In Ubuntu, the password you enter to perform administrative tasks is the same password you enter to log in. It is possible to change this, but it is extremely unlikely that anyone would change it by accident. (To be clear--*changing* your password does not cause the "login password" and "admin password" to diverge, they are still the same even after you have changed your password.)

Just so I'm certain I understand: Are you saying that you have enabled a login screen, which comes up when you boot up your computer, and that you are able to select your name and enter a password, and this password *works* for logging in (but the same password does not work to perform administrative tasks)?

I can deal with either a "yes" or a "no" answer to that question, but the steps will be different. If the answer is yes, then you'll have to examine and possibly modify some configuration files (which will be slightly complicated by the fact that accessing it is an administrative action). If the answer is no, then we'll have to reset your password.

Kel Fowler (f32dream) said : #8

okay the answer is yes and no.

When the operating system starts, I get a Dell ( I think) page that asks only for a password, not a user name. Yes I log in with it and correct I can not use it for admin tasks.

I did try to reset the password, but before I do that I need an admin password, so could not do it.

Cheers

Ah, I see.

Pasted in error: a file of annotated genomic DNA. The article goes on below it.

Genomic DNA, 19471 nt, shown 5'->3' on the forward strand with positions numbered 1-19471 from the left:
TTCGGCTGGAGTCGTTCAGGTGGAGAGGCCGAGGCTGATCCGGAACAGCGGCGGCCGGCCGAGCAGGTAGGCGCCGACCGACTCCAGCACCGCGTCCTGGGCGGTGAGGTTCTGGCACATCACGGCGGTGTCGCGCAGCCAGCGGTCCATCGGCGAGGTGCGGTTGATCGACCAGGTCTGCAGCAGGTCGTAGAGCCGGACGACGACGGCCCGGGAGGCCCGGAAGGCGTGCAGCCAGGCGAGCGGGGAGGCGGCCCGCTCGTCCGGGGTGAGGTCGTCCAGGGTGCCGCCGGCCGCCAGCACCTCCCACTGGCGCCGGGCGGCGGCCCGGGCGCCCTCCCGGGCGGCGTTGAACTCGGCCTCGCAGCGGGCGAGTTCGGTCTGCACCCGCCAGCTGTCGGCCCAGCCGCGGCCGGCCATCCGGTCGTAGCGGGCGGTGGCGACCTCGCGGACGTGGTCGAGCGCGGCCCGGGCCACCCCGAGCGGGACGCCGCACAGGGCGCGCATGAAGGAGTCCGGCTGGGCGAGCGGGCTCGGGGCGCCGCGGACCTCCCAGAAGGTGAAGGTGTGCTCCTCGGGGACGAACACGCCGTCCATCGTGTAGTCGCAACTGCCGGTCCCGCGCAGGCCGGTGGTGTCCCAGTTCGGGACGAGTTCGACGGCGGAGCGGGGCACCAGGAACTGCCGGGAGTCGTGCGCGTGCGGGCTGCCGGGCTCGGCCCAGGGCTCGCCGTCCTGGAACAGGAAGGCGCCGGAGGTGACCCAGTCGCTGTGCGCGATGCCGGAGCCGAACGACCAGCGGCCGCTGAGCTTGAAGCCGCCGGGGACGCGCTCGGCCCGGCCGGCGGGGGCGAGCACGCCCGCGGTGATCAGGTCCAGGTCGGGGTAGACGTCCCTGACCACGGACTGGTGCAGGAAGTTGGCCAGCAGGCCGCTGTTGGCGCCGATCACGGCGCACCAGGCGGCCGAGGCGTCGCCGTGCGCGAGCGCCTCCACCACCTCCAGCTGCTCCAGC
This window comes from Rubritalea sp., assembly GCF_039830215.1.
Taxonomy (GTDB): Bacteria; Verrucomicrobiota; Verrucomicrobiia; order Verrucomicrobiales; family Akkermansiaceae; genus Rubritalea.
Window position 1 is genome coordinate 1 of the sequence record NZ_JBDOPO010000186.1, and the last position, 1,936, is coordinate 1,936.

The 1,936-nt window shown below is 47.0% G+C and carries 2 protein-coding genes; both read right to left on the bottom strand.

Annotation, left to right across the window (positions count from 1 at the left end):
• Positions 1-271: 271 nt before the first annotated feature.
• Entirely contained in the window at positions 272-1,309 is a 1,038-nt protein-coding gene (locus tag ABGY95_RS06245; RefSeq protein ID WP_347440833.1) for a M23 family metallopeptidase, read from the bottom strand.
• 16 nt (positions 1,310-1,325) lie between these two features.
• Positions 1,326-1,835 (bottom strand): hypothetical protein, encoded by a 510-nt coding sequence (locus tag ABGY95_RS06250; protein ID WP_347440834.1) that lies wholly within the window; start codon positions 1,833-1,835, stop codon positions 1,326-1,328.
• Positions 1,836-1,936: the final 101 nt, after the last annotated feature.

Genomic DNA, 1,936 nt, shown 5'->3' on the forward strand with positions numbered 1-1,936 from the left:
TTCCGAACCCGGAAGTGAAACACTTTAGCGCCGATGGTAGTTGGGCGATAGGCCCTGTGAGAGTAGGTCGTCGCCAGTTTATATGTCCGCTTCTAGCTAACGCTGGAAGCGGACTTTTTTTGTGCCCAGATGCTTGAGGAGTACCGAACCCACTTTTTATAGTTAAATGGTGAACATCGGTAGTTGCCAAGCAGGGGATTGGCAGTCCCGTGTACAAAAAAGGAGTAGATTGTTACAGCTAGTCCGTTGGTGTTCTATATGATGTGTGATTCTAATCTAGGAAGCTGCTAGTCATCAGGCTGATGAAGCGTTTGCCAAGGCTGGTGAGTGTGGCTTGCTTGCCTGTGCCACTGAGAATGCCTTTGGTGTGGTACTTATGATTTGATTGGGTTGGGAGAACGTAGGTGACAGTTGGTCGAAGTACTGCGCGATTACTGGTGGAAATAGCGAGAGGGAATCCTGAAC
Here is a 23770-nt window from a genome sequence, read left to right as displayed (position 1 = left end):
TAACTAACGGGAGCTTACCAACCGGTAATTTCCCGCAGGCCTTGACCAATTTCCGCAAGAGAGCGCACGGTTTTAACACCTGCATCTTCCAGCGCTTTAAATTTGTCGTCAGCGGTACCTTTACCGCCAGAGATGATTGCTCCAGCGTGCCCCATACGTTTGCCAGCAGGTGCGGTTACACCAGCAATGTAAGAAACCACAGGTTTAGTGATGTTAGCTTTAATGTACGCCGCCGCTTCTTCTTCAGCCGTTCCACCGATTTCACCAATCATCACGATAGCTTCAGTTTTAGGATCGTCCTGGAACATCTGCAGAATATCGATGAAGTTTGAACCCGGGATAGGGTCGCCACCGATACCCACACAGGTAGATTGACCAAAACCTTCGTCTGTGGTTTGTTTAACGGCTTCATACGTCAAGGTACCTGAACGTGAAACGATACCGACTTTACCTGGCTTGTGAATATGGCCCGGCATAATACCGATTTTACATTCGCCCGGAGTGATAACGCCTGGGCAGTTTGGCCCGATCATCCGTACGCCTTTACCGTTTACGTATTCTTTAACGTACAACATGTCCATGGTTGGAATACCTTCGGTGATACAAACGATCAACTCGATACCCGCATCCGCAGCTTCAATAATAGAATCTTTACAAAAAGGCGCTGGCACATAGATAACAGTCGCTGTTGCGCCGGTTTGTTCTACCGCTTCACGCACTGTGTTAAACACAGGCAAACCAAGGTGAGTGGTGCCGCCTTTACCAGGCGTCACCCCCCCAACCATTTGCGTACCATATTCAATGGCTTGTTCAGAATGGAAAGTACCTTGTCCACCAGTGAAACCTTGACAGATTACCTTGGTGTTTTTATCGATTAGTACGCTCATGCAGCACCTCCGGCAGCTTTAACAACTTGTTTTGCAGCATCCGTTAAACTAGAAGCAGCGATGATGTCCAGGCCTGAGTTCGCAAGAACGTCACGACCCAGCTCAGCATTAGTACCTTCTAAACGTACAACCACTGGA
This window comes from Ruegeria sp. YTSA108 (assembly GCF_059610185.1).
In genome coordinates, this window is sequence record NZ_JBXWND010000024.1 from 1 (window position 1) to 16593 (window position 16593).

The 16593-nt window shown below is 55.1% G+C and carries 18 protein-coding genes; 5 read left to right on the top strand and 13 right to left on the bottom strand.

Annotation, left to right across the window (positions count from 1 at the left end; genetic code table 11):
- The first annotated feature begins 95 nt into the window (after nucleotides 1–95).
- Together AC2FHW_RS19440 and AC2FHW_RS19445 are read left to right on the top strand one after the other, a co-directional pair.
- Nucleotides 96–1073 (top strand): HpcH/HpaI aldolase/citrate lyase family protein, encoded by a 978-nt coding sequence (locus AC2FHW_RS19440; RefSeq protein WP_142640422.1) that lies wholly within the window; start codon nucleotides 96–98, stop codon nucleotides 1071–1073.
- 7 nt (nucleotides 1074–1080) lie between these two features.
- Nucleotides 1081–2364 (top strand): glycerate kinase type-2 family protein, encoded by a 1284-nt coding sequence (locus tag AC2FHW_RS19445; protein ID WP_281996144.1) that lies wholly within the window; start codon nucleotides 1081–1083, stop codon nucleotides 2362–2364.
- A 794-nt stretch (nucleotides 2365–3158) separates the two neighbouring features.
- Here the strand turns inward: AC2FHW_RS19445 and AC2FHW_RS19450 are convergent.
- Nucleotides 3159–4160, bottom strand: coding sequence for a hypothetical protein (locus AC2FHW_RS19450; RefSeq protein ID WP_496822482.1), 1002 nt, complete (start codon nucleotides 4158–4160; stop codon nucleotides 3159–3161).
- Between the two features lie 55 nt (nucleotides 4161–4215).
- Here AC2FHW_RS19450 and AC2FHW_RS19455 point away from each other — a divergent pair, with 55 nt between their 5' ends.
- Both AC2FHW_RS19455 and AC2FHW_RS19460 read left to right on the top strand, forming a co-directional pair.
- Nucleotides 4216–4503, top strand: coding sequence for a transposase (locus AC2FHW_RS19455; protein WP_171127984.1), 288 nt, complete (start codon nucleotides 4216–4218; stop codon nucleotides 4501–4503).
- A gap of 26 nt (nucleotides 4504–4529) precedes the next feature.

The password you're entering when you power on your computer is your BIOS password. It has nothing to do with Ubuntu. You are asked for it before booting occurs--for example, if you tried to boot from a non-Ubuntu live CD, you would still have to enter that password.

In contrast, I had thought you were talking about a login screen, where you would specify what user in the Ubuntu system you wish to log in as, and that user's password. (If Ubuntu is configured to automatically log you in, which appears to be the case, then you would never be presented with this screen, and thus the BIOS password, as described above, would be the only password you'd be asked for, in order to start using your computer after turning it on.)

So the solution to your problem is simply for you to reset your Ubuntu password to something you know. To do that, follow these instructions:
http://www.psychocats.net/ubuntu/resetpassword

If you have any problems doing that, or after you do it you're still not able to enter your (newly reset) password to perform administrative tasks, please post again.

Kel Fowler (f32dream) said : #10

Thanks for this, but the next problem is, it asks for a user name. I do not re-call ever entering a user name. So how do I find out what my user name is?

Best Manfred Hampl (m-hampl) said : #11

as seen in the answer above "[sudo] password for oem" the user name that you use is oem

Hence
passwd oem
will be the command to use.

Kel Fowler (f32dream) said : #12

Eliah, thanks for you non-geek English and patience, you were very very helpful.

Manfred thanks for slotting in the missing piece.

Ubuntu is now updating itself after me changing and entering the new password.

Thanks Guys

Cheers Kel

Kel Fowler (f32dream) said : #13

Thanks Manfred Hampl, that solved my question.